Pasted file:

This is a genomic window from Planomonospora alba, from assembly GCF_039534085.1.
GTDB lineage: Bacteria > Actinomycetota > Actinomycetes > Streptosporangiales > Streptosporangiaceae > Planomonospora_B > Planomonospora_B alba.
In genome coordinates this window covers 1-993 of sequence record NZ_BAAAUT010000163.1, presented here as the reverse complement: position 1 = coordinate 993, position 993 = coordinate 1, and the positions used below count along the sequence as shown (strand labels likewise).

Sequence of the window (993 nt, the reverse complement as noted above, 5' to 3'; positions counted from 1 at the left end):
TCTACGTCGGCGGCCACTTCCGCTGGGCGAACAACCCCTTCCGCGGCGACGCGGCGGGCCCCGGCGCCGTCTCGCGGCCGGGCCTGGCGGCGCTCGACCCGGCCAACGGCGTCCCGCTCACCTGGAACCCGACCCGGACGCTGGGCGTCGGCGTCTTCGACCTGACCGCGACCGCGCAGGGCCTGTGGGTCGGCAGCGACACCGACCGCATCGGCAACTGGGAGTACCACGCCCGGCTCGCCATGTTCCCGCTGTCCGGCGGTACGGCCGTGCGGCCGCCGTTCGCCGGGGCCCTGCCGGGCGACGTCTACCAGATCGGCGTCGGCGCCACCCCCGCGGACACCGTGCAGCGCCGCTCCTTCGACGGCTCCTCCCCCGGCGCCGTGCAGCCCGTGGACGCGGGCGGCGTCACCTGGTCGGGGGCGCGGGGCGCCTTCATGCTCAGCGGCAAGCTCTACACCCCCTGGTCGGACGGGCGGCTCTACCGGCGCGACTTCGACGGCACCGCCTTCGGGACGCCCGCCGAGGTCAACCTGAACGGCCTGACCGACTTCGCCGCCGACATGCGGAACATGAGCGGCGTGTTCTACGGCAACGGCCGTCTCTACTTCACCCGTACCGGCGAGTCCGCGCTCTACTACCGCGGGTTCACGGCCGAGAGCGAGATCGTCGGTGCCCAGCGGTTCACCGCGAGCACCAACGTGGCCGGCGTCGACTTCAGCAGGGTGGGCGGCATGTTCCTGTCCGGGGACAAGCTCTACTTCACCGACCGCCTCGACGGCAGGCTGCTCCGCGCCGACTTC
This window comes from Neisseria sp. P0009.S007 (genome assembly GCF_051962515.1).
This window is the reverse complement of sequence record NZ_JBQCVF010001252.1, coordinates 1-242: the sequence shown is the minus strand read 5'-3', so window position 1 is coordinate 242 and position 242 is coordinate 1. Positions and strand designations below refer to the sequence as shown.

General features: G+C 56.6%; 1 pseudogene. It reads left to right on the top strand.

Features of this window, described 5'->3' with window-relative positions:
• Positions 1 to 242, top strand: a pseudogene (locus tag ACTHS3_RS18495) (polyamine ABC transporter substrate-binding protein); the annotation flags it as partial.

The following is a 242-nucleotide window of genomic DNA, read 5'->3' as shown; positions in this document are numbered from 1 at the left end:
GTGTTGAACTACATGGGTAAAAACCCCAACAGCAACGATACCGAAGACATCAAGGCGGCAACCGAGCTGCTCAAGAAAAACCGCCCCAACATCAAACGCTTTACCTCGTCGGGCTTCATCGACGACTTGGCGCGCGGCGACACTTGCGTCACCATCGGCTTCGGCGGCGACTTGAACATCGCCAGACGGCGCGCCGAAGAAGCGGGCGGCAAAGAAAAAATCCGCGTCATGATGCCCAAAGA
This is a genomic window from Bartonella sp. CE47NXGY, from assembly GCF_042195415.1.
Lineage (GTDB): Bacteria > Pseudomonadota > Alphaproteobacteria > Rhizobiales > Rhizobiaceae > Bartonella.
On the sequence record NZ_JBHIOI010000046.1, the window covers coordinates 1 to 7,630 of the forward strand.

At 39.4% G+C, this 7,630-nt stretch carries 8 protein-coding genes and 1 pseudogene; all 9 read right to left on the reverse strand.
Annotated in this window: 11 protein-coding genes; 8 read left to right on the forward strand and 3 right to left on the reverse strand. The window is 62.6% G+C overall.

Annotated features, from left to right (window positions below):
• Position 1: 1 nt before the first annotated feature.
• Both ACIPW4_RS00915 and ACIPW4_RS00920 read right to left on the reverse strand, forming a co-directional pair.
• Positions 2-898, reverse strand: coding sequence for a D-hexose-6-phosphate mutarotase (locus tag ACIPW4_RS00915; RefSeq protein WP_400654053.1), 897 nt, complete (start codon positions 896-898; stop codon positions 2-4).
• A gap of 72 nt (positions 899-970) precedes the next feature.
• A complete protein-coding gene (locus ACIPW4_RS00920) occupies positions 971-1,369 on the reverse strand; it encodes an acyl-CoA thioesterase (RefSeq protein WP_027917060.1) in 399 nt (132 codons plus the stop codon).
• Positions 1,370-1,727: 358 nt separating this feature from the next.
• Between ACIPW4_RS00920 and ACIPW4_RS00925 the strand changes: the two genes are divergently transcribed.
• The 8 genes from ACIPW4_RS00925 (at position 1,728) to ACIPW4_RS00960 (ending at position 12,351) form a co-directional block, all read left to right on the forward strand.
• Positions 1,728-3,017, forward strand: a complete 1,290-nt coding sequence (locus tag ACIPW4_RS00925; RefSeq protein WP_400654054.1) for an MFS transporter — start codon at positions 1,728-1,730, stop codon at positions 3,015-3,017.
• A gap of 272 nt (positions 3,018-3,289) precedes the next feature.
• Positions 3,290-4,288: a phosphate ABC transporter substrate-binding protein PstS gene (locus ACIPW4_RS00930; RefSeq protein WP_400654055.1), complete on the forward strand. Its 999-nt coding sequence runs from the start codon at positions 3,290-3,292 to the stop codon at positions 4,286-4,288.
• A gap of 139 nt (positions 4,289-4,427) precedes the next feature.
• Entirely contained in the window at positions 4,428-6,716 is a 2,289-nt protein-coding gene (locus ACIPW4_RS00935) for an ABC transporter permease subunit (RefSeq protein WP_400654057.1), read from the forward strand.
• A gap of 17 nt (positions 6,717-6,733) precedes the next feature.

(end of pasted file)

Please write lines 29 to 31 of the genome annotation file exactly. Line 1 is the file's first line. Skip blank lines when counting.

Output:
• Positions 3,290-4,288: a phosphate ABC transporter substrate-binding protein PstS gene (locus ACIPW4_RS00930; RefSeq protein WP_400654055.1), complete on the forward strand. Its 999-nt coding sequence runs from the start codon at positions 3,290-3,292 to the stop codon at positions 4,286-4,288.
• A gap of 139 nt (positions 4,289-4,427) precedes the next feature.
• Entirely contained in the window at positions 4,428-6,716 is a 2,289-nt protein-coding gene (locus ACIPW4_RS00935) for an ABC transporter permease subunit (RefSeq protein WP_400654057.1), read from the forward strand.